Green tea is enjoyed worldwide by those who enjoy its pleasant taste and hope to garner its many associated health benefits.
Perhaps surprisingly, when you choose to drink the beverage may affect your potential to reap these benefits, as well as the risk of certain negative side effects.
This article reviews the best and worst times of the day to drink green tea.
In some cases, timing can matter when it comes to reaping the benefits of green tea.
In the morning
Many choose to drink a soothing cup of green tea first thing in the morning to boost focus and concentration.
The drink’s mind-sharpening properties are partially due to the presence of caffeine, a stimulant shown to enhance attention and alertness.
However, unlike coffee and other caffeinated drinks, green tea also contains L-theanine, an amino acid that exerts calming effects.
L-theanine and caffeine work together to improve brain function and mood — without causing the negative side effects that may accompany consuming caffeine on its own.
For this reason, enjoying this tea first thing in the morning is a great way to start your day off on the right foot.
Some research suggests that drinking green tea may be especially beneficial just before working out.
One study in 12 men found that consuming green tea extract before exercising increased fat burning by 17%, compared with a placebo.
Another study in 13 women showed that drinking 3 servings of green tea the day before working out and another serving 2 hours before increased fat burning during exercise.
What’s more, the tea may speed recovery after an intense workout, as one study in 20 men found that supplementing with 500 mg of green tea extract reduced markers of muscle damage caused by exercise.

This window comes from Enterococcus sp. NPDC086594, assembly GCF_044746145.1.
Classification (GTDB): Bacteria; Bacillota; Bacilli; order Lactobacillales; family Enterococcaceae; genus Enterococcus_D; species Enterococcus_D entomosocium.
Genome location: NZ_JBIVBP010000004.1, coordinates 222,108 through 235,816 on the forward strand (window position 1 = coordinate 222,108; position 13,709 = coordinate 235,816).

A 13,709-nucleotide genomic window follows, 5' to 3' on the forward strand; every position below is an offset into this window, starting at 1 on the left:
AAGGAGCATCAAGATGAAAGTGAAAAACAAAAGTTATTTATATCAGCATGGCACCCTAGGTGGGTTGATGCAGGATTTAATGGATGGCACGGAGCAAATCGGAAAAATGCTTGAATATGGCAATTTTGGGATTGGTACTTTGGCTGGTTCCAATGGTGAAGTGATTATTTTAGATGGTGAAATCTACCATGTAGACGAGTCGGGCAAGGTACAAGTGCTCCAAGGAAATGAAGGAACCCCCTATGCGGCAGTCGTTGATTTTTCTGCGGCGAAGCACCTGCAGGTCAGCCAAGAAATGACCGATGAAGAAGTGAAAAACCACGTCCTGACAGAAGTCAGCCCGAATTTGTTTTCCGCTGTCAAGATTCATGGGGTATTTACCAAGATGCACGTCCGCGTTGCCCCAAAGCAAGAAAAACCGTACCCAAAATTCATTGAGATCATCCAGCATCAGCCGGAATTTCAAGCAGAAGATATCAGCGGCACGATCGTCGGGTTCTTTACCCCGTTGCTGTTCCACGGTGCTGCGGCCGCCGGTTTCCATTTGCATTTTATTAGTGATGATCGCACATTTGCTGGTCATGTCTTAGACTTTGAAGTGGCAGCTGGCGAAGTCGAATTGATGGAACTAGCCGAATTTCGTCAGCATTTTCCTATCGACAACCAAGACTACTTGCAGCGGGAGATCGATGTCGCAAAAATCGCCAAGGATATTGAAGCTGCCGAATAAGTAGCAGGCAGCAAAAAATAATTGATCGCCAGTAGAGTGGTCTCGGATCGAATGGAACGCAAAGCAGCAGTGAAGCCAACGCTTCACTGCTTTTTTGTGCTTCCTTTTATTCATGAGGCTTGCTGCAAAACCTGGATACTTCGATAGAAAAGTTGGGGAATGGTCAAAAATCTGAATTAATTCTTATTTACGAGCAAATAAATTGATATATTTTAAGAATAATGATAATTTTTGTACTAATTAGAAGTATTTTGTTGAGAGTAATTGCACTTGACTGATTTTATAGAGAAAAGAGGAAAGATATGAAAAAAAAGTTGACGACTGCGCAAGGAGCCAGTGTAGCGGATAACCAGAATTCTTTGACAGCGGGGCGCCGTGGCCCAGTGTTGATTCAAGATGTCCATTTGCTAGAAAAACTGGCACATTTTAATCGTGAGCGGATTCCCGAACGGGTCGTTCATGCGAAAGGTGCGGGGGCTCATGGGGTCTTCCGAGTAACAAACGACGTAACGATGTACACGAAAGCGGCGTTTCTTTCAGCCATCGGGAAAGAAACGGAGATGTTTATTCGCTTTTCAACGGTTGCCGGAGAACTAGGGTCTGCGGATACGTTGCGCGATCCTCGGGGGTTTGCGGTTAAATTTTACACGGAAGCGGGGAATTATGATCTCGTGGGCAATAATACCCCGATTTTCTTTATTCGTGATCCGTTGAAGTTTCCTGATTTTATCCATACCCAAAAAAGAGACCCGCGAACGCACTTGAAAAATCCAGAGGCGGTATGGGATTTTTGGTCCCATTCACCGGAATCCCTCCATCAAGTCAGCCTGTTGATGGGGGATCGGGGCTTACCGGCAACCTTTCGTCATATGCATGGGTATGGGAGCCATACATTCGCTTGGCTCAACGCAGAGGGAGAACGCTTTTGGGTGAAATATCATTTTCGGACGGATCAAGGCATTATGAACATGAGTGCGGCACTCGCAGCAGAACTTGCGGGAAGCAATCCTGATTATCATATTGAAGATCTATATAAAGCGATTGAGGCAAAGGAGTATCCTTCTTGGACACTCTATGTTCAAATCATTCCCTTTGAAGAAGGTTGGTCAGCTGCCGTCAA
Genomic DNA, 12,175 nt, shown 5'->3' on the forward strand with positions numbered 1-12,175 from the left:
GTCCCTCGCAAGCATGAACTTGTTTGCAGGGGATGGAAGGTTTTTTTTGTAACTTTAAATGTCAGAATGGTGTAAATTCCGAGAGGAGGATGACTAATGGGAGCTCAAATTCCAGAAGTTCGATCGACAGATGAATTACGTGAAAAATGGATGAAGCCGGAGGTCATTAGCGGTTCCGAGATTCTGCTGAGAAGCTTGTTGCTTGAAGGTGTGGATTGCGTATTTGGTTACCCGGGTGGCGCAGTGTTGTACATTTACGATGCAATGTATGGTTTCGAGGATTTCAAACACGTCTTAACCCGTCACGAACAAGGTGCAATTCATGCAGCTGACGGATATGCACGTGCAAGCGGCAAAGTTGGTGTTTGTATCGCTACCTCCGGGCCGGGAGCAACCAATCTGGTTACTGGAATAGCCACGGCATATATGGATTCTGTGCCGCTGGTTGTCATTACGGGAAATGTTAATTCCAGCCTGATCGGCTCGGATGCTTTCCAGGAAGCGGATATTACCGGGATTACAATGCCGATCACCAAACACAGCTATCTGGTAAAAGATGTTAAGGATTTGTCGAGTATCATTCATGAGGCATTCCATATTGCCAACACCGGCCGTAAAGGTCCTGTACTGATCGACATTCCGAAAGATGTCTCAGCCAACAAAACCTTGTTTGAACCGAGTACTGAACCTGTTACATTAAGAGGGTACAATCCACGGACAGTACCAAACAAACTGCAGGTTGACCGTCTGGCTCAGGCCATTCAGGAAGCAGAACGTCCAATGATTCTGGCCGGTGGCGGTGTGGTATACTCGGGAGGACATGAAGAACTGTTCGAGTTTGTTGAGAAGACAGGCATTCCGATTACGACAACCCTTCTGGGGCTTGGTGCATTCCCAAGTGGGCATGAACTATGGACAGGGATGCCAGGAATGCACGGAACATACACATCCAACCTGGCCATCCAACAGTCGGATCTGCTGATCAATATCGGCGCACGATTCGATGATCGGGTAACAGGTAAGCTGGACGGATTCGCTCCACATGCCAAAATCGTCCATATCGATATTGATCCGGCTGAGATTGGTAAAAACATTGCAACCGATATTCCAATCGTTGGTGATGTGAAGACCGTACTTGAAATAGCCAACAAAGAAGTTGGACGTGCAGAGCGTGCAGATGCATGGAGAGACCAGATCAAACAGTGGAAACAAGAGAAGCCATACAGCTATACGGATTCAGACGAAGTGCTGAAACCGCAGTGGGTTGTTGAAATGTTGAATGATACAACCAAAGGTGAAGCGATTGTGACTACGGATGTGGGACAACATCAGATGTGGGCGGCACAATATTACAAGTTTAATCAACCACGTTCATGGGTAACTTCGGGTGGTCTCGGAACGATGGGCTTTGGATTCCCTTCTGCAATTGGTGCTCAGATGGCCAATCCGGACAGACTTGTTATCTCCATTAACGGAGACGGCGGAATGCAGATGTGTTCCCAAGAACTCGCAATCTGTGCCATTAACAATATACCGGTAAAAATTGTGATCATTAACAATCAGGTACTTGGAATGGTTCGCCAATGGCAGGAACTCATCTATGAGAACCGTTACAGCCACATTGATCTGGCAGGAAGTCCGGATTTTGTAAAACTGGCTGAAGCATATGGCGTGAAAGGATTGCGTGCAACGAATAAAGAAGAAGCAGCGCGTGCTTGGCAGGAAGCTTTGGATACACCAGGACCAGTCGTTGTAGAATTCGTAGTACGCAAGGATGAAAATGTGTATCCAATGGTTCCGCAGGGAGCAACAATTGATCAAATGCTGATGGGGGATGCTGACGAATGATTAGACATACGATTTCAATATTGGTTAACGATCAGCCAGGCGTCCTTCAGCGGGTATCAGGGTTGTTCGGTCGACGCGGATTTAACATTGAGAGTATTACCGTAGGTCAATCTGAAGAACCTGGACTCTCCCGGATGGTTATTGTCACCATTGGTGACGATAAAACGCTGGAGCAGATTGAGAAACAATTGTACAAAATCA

Green tea contains caffeine and L-theanine, both of which can enhance alertness and attention, which is especially beneficial in the morning. Also, drinking this tea before exercise may increase fat burning and reduce muscle damage.
Though green tea offers many health benefits, it may come with some downsides.
May impair nutrient absorption at mealtimes
Several compounds in green tea can bind to minerals in your body and block their absorption.
Particularly, tannins are compounds found in green tea that act as antinutrients and reduce iron absorption.
Furthermore, research shows that the epigallocatechin-3-gallate (EGCG) in green tea can bind to minerals like iron, copper, and chromium, preventing their absorption in your body.
Several studies have demonstrated that drinking this tea with meals can reduce iron absorption, which may lead to a deficiency over time.
Therefore, it’s best to drink green tea between meals if possible, especially if you are deficient in iron or other key minerals.
May disturb sleep in some people
One cup (237 ml) of green tea contains about 35 mg of caffeine.
While this is much less than the roughly 96 mg of caffeine provided by the same amount of coffee, it can still cause side effects in those who are sensitive to this stimulant.
Common side effects of caffeine consumption include anxiety, high blood pressure, fidgeting, and nervousness. Caffeine can also cause sleep disturbances — even when consumed up to 6 hours before bedtime.
Therefore, if you are sensitive to caffeine, consider avoiding drinking green tea for up to 6 hours before bed to prevent sleep problems.
Certain compounds in green tea may inhibit the absorption of iron and other minerals, so it’s best to drink it between meals. Plus, the caffeine content can cause sleep disturbances when consumed before bedtime.
The time of day you choose to drink your green tea comes down to personal preference.
While some people may enjoy drinking it at the beginning of the day or before working out to reap its health benefits, others might find that it fits better into their routine at other times.
Keep in mind that it contains caffeine, as well as certain compounds that can reduce the absorption of key minerals, so it may be best to avoid drinking it before bed or along with meals.